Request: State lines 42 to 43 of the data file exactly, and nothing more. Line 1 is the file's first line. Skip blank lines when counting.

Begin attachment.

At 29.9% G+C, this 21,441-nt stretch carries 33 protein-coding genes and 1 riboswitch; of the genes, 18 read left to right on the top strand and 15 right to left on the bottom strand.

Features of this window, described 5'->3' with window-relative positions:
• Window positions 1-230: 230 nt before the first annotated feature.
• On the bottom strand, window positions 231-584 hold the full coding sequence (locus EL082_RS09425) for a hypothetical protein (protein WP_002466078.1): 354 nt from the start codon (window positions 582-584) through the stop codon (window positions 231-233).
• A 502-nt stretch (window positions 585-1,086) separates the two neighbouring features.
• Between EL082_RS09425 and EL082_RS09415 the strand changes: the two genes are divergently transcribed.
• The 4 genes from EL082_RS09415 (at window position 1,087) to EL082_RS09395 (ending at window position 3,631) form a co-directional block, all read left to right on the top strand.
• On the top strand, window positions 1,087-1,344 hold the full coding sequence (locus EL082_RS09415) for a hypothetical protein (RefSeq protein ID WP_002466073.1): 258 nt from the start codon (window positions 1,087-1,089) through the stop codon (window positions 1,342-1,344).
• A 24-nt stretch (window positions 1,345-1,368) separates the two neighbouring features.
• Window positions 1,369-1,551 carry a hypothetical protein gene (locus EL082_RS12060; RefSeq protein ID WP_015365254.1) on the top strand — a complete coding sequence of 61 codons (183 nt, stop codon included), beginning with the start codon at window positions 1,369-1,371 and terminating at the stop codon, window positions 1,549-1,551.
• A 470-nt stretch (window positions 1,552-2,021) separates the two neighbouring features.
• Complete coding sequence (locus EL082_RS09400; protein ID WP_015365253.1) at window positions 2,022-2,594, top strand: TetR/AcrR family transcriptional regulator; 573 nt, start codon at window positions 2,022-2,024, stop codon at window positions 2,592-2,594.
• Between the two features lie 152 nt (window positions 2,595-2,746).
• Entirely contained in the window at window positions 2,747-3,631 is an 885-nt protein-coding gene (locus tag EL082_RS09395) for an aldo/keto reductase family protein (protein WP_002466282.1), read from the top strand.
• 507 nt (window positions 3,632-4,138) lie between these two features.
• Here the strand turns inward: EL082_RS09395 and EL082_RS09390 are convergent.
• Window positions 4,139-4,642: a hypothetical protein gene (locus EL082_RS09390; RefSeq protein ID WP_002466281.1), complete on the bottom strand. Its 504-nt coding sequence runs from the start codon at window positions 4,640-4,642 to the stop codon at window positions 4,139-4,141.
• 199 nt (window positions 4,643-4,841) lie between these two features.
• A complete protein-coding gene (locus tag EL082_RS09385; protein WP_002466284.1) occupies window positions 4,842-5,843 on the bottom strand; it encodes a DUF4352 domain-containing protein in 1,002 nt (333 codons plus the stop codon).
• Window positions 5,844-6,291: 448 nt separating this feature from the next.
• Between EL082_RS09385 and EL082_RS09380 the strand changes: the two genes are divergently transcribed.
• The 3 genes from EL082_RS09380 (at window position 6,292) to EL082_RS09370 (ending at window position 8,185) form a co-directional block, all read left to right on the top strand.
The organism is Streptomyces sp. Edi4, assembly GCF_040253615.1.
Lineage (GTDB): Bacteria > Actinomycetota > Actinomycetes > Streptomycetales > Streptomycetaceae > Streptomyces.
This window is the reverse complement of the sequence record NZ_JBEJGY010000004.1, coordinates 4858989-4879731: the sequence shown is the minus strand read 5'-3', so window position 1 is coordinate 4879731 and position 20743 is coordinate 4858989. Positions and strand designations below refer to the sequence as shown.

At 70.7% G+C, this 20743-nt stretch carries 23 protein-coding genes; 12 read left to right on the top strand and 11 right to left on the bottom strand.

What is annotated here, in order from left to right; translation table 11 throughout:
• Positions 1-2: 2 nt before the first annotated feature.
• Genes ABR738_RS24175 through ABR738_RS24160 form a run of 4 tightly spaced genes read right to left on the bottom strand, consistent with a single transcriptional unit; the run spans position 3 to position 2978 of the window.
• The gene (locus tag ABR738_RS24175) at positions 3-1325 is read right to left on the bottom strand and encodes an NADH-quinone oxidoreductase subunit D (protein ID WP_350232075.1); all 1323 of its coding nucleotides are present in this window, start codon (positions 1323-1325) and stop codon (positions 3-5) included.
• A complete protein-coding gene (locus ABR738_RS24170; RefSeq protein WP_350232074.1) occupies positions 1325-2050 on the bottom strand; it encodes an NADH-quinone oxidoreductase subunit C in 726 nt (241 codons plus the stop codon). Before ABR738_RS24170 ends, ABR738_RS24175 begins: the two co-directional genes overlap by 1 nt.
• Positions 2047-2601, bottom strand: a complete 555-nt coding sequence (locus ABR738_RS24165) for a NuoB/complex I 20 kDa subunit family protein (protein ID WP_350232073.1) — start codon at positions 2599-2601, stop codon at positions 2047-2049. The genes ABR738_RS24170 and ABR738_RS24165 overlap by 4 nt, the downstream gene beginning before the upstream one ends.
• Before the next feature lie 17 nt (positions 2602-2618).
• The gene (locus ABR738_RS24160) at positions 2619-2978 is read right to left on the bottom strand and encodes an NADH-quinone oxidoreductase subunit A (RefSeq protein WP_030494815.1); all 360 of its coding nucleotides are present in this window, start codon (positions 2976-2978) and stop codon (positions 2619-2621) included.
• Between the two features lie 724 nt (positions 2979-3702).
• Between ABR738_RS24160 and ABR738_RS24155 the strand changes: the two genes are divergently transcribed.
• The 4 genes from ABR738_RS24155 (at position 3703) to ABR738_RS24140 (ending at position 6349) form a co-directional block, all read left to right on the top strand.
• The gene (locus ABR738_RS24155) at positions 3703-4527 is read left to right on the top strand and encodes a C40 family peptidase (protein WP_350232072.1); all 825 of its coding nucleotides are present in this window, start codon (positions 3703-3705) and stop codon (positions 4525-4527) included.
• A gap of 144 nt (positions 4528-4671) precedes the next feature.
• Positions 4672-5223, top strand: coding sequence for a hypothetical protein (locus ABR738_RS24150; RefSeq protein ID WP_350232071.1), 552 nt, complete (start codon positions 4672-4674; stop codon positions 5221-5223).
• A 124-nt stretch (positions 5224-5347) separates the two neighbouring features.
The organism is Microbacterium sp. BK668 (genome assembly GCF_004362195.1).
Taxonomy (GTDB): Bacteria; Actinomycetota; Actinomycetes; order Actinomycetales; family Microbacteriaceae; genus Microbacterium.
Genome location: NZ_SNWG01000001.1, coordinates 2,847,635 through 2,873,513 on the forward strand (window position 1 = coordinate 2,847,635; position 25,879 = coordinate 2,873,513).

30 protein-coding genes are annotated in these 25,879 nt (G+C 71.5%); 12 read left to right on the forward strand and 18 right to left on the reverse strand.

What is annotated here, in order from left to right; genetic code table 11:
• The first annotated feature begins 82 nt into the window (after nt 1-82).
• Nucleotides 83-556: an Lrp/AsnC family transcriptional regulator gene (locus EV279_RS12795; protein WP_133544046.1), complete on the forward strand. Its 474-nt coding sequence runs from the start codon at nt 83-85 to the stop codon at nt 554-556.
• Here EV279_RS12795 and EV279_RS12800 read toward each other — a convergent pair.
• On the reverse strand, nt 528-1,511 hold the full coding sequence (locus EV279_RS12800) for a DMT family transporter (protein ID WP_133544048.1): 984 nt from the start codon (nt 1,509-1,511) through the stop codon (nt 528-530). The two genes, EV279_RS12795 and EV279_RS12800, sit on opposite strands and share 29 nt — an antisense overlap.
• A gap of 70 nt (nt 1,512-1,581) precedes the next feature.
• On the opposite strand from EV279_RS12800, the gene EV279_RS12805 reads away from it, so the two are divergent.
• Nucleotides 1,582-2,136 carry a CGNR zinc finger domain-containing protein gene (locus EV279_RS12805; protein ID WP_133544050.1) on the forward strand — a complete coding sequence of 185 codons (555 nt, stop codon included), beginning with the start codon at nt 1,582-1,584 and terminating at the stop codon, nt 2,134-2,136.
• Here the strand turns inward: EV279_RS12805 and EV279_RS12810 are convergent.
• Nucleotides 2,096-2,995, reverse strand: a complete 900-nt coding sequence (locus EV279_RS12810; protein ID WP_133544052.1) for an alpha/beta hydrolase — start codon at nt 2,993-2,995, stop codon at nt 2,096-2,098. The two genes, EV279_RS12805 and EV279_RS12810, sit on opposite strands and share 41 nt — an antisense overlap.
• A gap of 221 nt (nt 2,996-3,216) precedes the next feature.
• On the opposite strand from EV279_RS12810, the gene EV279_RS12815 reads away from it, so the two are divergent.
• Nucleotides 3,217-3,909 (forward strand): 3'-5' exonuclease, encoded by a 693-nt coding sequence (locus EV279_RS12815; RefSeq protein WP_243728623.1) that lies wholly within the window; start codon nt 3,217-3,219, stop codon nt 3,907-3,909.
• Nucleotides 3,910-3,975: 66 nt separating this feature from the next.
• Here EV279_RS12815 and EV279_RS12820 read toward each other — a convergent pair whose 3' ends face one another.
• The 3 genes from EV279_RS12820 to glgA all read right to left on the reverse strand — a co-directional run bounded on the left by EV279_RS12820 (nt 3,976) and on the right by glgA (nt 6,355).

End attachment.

The organism is Microbacterium sp. BK668 (genome assembly GCF_004362195.1).
Taxonomy (GTDB): Bacteria; Actinomycetota; Actinomycetes; order Actinomycetales; family Microbacteriaceae; genus Microbacterium.